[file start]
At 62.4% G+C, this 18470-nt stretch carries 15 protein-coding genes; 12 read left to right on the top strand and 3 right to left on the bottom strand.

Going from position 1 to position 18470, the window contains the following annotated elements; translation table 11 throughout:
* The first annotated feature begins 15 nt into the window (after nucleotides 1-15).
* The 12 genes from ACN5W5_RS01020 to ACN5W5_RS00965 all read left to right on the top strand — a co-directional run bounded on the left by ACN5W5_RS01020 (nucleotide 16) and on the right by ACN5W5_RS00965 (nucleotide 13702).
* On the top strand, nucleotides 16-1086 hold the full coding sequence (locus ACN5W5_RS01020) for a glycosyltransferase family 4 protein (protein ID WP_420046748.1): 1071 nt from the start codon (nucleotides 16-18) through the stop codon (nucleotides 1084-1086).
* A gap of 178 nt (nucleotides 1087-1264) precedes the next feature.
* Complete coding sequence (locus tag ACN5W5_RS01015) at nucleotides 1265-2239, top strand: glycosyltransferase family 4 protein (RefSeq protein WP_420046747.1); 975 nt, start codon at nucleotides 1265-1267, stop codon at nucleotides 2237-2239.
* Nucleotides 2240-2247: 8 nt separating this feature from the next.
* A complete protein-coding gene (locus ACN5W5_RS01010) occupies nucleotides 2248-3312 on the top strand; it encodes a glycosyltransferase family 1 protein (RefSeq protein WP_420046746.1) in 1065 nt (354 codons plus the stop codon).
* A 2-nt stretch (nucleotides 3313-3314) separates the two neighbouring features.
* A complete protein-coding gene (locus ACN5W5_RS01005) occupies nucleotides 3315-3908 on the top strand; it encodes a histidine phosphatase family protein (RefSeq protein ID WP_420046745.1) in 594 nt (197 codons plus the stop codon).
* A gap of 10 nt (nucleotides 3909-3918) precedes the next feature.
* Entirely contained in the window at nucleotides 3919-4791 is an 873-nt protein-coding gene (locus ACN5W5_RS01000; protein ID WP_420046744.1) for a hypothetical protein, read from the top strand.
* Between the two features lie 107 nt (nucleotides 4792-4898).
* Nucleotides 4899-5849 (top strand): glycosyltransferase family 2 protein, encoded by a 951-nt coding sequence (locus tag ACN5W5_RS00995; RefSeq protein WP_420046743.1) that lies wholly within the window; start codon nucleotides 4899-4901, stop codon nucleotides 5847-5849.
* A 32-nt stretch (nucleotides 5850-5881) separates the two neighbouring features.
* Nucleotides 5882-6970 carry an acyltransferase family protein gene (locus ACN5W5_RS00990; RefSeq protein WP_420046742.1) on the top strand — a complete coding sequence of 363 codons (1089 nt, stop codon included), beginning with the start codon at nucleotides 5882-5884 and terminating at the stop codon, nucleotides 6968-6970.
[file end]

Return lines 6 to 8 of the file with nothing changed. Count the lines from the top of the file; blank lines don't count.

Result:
* A gap of 178 nt (nucleotides 1087-1264) precedes the next feature.
* Complete coding sequence (locus tag ACN5W5_RS01015) at nucleotides 1265-2239, top strand: glycosyltransferase family 4 protein (RefSeq protein WP_420046747.1); 975 nt, start codon at nucleotides 1265-1267, stop codon at nucleotides 2237-2239.
* Nucleotides 2240-2247: 8 nt separating this feature from the next.